Puppet Theater for Learning – A large theatre was needed to help bring to life some of the best loved stories and songs of all time. Gwen Adamson said, “The puppet theatre is a unique and creative way to review all of my classroom guidance lessons, …[and] review all of our character education traits,” while supporting literacy.
Special Storage for Special Children – It’s not just learning how to put toys away; it’s learning how to categorize. This classroom needed a simple, clean, accessible way to display and store classroom toys. “The addition of this unique storage unit with individual cubbies and bins will allow toys to be stored and sorted by like items for easy access” said Anne Goodman, saying this helps students find toys quickly, reducing their frustration.
Totem Middle School (Marysville, Wash.)
One project funded, benefitting 60 students
Crispin: Engaging Historical Fiction – Having an engaging and well-crafted novel will give students the gift of finishing a great book, from cover to cover. “Crispin,” by Avi is that book for this group of students. “Many students lose interest when reading books independently, so I want to support their learning by reading a full-length book together,” said Kolleen Klann.
These high needs schools in Priority Schools communities were also part of this grant:
Hamilton Stem Academy (Columbus, Ohio)
One project funded, benefitting 20 students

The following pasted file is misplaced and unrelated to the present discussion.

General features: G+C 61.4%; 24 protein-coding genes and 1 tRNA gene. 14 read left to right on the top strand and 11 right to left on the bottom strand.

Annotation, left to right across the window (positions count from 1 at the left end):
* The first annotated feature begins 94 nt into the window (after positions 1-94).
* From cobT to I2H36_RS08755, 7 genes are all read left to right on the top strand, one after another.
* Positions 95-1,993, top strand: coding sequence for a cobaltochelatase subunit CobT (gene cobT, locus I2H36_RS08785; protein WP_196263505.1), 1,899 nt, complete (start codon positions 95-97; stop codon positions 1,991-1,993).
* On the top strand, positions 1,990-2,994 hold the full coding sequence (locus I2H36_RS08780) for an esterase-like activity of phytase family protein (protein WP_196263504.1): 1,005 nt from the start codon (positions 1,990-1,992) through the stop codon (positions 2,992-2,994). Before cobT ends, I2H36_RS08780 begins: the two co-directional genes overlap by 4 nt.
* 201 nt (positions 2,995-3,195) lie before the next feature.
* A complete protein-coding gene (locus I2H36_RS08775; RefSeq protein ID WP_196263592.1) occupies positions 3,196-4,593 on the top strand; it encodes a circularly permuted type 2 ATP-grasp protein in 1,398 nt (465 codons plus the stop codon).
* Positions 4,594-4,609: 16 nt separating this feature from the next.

Learning Letters Leads to Literacy – Students needed magnetic letters to practice letter identification and build upon word knowledge skills. “I work with words, letters and reading strategies to help unlock the mysteries of literacy, said Johari Mitchell. “Magnetic letters facilitate much of this work serving as models when students forget what a “b” is.”
Buckeye Middle School (Columbus, Ohio)
One project funded, benefitting 20 students
Learning Stations for the Middle School Spanish Classroom – A variety of classroom materials, from flip charts to DVD players, were needed to support an active, highly engaging classroom, where students are allowed to make choices and own their learning. “My choice of resources will be used to supplement the six learning stations that I am using to instruct my students,” said Dawn Rondot.
Beechcroft High School (Columbus, Ohio)
Two projects funded, benefitting more than 1,000 students
Good Seeds Community Garden: Learn, Connect, Grow – Connecting classroom instruction with real-world experiences required additional material, such as books, and lots of them! The purchase of books will replace photocopied handouts. “I want for my students to be able to hold the book in their hands, be able to turn the pages, and to be able to experience every dimension of reading a good book,” said Tori Washington.
Find Your Voice – Anti-bullying Project – Students at this high school needed art supplies for an anti-bullying campaign that will run at local middle and elementary schools. “This project was developed by students last year and is now expanding beyond our walls,” said Antonia Mulvilhill, explaining that this this project, called “Voice,” will teach other students to use their voices positively, to respect other voices, and to let every voice be heard.